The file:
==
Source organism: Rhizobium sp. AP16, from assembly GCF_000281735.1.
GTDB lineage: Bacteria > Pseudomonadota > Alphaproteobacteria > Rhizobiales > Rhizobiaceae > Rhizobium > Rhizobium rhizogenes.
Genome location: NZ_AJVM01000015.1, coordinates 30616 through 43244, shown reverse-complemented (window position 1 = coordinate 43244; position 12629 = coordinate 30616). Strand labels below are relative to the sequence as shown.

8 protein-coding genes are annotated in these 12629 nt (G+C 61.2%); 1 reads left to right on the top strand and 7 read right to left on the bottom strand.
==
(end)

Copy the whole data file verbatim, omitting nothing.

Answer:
Source organism: Rhizobium sp. AP16, from assembly GCF_000281735.1.
GTDB lineage: Bacteria > Pseudomonadota > Alphaproteobacteria > Rhizobiales > Rhizobiaceae > Rhizobium > Rhizobium rhizogenes.
Genome location: NZ_AJVM01000015.1, coordinates 30616 through 43244, shown reverse-complemented (window position 1 = coordinate 43244; position 12629 = coordinate 30616). Strand labels below are relative to the sequence as shown.

8 protein-coding genes are annotated in these 12629 nt (G+C 61.2%); 1 reads left to right on the top strand and 7 read right to left on the bottom strand.